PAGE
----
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Tuesday, 11 August 1998, 2.15pm: transcript of doorstop interview [business taxes; Asia]



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Press Release

 

TREASURER

 

TRANSCRIPT

 

of

 

HON PETER COSTELLO MP

Treasurer

 

DOORSTOP

 

Tuesday, 11 August 1998

 

2.15 pm

 

E&OE

 

SUBJECTS:  Business taxes, Asia

 

TREASURER:

 

I just want to welcome the release of the Productivity Commission report today on indirect taxes and the affect that they have on business in Australia. One of the key findings of the Productivity Commission report is that many businesses just don’t even know that they are paying tax on business inputs and they are paying taxes on taxes. And as a result of the modelling which has been done in relation to this report it finds that wholesale sales taxes and petrol excise, even a petrol excise of 4 cents a litre, add to manufacturing costs by about $6 billion and to the economy as a whole about $22 billion. Now the interesting part about this research is that our current indirect system, which imposes costs on business inputs, costs Australia jobs, that if you want to help Australian jobs, and you want to boost Australian exports, the best thing you can do is have a tax system which gives those input taxes back, that cashes them back to business, that makes it easier for our exporters to compete on international markets, which makes it easier for business to grow, which is a pro-jobs policy. And the important thing about tax reform particularly getting rid of those indirect taxes, it is pro-jobs, it’s good for the economy and it’s good for creating jobs.

 

JOURNALIST:

 

Mr Costello if you were to introduce such a system how many jobs would be created after one year of it being fully operational?

 

TREASURER:

 

The report of the Productivity Commission, which is an independent report and you’ve got to bear in mind the model that it used it was a model of taking out wholesale sales tax and rebating 4 cents a litre, it said that if you took those costs out you could boost the economy by $22 billion. That’s a pretty big boost and that’s an awful lot of jobs. Now I am not putting a figure on it but I can tell you that tax reform is pro-growth;- pro-economic development and pro-jobs. That’s the point that comes out of this finding today.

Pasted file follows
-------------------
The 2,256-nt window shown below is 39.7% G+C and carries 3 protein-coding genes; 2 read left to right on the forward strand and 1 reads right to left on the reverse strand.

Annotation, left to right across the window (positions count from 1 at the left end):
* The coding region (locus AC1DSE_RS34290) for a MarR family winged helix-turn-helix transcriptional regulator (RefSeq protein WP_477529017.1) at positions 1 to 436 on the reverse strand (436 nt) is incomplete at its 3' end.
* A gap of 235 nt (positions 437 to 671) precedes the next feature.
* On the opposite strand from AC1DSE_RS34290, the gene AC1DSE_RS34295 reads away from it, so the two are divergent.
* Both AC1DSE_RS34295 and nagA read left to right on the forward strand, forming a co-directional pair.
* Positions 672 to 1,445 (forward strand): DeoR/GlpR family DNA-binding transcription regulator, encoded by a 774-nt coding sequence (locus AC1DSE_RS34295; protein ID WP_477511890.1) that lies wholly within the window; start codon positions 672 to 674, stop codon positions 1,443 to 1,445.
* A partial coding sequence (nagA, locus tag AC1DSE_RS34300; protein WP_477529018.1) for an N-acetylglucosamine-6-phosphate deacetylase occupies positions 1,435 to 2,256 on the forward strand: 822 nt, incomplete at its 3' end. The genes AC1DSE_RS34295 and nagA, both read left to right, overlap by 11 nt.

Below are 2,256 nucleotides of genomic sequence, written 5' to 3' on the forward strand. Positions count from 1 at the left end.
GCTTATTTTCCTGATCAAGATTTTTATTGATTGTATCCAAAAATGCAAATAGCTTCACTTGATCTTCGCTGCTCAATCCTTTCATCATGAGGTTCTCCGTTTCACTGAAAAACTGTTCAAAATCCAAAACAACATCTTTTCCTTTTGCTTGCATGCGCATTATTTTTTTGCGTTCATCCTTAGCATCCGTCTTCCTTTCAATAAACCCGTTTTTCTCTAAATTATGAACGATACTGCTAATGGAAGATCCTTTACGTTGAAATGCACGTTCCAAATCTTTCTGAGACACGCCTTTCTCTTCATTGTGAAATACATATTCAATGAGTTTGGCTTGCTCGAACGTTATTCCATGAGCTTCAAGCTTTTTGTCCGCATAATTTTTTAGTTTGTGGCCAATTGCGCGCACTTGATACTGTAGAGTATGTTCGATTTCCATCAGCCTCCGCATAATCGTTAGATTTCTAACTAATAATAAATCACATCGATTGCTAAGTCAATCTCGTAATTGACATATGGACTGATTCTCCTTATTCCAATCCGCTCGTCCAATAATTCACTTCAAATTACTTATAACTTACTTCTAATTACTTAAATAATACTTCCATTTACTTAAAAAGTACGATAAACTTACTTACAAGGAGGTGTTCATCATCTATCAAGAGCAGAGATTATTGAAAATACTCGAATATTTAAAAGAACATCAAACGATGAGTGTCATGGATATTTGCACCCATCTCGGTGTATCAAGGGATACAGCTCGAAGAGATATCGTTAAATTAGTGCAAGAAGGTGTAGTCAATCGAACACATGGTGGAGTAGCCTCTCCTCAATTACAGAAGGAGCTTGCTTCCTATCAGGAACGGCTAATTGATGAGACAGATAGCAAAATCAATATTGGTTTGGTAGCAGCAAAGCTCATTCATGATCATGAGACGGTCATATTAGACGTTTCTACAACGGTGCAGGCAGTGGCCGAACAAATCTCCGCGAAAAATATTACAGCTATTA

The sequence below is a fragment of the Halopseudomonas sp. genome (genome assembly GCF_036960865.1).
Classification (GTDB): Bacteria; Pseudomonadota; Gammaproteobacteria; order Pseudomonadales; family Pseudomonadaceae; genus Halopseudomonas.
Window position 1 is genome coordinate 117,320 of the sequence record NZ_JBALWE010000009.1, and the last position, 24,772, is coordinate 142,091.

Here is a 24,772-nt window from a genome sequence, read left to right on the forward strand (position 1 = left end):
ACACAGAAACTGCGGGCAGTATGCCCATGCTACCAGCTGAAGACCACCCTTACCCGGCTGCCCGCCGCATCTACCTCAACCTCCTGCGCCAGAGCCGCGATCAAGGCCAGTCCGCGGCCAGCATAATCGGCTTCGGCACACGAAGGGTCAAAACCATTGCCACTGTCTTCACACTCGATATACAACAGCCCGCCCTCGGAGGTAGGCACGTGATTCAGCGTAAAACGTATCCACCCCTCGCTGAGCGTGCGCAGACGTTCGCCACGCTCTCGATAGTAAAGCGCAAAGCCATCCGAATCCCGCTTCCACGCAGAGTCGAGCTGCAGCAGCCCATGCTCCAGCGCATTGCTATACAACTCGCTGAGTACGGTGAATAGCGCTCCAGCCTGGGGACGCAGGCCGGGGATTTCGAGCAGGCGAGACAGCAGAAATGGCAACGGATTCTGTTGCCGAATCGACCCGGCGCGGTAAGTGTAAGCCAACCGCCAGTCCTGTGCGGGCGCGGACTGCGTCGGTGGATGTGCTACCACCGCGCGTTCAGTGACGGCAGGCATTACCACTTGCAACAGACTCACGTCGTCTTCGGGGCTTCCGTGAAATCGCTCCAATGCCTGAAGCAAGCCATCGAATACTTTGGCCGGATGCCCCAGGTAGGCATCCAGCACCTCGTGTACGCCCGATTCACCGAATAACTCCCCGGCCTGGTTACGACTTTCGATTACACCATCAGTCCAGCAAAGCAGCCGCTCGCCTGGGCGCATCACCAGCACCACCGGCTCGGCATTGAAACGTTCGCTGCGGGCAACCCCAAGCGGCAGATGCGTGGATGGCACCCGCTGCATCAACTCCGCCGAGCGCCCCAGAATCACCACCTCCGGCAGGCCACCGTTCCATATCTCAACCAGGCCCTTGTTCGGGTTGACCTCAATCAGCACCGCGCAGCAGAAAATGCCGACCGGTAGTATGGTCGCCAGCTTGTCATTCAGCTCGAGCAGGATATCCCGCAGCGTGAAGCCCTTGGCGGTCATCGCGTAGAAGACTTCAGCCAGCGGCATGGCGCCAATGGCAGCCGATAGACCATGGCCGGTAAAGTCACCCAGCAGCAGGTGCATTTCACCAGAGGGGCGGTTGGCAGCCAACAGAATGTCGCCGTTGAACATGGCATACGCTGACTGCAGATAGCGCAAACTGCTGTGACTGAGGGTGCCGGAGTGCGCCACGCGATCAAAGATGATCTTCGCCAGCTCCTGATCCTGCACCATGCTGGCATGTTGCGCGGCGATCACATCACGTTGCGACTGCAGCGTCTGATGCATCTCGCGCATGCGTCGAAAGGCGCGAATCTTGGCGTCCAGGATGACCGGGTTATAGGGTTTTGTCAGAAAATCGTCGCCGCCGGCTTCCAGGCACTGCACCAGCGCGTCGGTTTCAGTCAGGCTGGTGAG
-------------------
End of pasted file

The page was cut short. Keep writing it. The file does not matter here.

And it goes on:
JOURNALIST:

 

Mr Costello isn’t this an argument seeking for removing all taxes on business?

 

TREASURER:

 

Well it is, it’s an argument for removing input taxes on business, quite so.

 

JOURNALIST:

 

Even company tax?

 

TREASURER:

 

No, no this is a modelling in relation to taxes on business inputs, that was the modelling in relation to business inputs, not company tax which is profitability after you’ve had sales. This is an argument in relation to taxes on business inputs. As the Productivity Commission itself found, there are many businesses that don’t even know that they are paying them and if you take taxes off business inputs you boost the economy.

 

JOURNALIST:

 

Wouldn’t the arguments be the same for removing payroll tax?

 

TREASURER:

 

Well payroll tax is another tax which applies to businesses and of course in relation to that you could also model effects but this is a model in relation to the wholesale sales tax and in relation to petrol excise. And I think the Productivity Commission makes the point that all of those countries, which just happen to be nearly all of the developed world, in fact nearly all of the world, that cash-back business inputs are giving their exporters and businesses opportunities that we aren’t.

 

JOURNALIST:

 

Will fuel excise be part of the reforms announced on Thursday?

 

TREASURER:

 

Well I’m not going into what will be announced on Thursday.

 

JOURNALIST:

 

Why did you ask for a report on these taxes specifically?

 

TREASURER:

 

I asked the Productivity Commission earlier this year to look at the effect of Commonwealth indirect taxes, Commonwealth indirect taxes on business. These are the Commonwealth indirect taxes that apply to business and the Productivity Commission has done an independent research job.